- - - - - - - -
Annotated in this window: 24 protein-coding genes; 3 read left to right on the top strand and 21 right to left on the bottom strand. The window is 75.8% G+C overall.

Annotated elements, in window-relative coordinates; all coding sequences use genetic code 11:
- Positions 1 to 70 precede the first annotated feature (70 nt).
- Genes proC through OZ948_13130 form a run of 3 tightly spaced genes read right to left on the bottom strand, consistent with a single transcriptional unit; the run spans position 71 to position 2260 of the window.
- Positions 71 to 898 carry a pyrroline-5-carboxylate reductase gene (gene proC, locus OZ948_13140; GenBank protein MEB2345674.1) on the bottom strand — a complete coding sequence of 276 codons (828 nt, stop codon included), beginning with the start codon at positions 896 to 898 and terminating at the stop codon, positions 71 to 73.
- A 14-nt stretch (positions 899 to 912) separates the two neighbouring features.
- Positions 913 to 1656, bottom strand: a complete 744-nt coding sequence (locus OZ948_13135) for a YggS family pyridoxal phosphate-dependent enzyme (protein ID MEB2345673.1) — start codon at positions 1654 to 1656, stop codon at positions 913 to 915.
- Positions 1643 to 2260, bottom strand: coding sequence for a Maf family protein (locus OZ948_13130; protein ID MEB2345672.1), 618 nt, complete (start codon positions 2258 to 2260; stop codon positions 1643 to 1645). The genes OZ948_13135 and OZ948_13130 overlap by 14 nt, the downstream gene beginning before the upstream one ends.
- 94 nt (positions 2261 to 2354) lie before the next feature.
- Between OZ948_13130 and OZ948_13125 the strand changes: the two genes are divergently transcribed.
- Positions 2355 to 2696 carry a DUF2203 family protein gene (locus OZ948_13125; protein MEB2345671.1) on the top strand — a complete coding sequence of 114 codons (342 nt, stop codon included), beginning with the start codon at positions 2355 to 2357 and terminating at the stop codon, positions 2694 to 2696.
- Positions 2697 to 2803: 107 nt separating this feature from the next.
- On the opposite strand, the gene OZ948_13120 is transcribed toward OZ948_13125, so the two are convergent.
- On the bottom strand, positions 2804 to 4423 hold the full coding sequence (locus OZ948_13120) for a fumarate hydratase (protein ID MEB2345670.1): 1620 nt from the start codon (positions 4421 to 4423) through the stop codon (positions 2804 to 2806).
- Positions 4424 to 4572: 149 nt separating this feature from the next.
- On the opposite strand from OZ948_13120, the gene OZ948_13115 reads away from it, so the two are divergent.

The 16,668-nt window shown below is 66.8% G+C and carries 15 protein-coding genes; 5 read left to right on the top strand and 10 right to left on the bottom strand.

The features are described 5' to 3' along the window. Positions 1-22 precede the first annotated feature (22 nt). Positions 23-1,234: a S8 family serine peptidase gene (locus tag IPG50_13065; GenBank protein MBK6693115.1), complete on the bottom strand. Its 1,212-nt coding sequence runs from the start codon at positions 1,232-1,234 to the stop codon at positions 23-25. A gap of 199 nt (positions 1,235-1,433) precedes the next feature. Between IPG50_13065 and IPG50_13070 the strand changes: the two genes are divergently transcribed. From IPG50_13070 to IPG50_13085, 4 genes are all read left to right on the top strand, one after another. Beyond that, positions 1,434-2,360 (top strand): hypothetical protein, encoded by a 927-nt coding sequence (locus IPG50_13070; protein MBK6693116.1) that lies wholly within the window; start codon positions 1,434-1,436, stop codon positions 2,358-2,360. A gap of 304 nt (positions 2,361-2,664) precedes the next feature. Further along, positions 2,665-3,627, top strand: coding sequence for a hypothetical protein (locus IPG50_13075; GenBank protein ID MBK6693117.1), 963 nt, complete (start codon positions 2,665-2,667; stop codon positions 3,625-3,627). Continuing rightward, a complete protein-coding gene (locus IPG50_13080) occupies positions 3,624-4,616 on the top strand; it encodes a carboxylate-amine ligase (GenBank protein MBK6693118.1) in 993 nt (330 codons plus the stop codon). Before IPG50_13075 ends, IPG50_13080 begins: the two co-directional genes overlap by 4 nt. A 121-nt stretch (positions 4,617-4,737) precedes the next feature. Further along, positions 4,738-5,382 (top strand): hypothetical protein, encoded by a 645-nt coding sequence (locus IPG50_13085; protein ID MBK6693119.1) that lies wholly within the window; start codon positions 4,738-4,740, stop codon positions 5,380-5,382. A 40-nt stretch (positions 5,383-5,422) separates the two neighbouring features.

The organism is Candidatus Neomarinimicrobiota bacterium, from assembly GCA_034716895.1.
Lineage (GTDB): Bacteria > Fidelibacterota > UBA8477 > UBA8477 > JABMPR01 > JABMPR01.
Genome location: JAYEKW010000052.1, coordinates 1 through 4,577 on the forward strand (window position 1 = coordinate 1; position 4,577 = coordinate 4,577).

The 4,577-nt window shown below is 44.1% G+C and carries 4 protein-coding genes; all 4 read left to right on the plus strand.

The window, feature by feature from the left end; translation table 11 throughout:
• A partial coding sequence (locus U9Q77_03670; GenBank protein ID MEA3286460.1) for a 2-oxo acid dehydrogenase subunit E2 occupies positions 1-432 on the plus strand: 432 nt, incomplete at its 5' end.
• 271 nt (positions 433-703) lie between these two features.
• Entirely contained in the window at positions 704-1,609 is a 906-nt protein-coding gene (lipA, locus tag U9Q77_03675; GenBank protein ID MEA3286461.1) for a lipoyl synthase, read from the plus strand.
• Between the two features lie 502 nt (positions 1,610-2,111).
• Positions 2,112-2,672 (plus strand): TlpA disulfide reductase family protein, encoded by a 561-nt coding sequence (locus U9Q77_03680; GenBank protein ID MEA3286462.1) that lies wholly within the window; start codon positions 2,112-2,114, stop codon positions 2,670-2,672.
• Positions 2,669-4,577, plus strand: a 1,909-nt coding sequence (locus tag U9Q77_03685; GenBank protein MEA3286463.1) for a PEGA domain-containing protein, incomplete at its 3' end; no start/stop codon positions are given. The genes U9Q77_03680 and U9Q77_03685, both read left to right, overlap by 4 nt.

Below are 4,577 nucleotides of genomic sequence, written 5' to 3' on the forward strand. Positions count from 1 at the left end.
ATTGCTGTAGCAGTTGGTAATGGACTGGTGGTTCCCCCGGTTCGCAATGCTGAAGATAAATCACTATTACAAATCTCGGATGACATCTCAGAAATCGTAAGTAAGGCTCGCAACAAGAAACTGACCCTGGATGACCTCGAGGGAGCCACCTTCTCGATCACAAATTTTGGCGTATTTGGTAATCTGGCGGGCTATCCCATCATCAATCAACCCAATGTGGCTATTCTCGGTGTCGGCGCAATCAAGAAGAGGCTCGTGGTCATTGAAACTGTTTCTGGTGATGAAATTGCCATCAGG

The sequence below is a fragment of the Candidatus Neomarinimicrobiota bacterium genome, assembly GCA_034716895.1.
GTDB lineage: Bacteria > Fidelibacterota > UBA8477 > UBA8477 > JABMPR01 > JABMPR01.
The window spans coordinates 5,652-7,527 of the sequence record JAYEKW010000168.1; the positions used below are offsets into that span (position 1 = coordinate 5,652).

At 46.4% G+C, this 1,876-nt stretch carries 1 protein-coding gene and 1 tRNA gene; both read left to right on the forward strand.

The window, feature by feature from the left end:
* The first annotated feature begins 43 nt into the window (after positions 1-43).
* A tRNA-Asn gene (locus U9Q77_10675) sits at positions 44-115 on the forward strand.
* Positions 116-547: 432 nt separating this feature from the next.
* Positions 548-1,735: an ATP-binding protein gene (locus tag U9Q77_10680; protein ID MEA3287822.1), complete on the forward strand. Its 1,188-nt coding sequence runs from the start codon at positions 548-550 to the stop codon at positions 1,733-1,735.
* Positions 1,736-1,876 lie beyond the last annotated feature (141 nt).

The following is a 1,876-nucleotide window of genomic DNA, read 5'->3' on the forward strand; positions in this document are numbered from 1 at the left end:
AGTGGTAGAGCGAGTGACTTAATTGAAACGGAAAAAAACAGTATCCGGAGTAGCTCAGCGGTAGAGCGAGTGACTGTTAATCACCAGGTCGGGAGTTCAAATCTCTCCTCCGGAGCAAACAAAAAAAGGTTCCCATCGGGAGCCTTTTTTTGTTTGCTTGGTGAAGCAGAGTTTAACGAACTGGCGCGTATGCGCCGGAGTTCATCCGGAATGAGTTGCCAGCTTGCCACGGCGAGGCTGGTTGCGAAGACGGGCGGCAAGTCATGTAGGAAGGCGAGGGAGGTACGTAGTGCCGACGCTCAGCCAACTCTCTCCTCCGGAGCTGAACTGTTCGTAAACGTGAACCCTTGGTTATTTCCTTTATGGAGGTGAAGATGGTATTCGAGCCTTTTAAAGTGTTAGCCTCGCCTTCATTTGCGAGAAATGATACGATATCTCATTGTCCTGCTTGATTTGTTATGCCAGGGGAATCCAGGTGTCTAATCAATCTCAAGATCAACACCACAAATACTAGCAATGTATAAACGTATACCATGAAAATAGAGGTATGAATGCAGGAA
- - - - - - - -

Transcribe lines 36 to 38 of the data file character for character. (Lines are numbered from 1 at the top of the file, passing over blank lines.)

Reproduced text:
The window, feature by feature from the left end:
* The first annotated feature begins 43 nt into the window (after positions 1-43).
* A tRNA-Asn gene (locus U9Q77_10675) sits at positions 44-115 on the forward strand.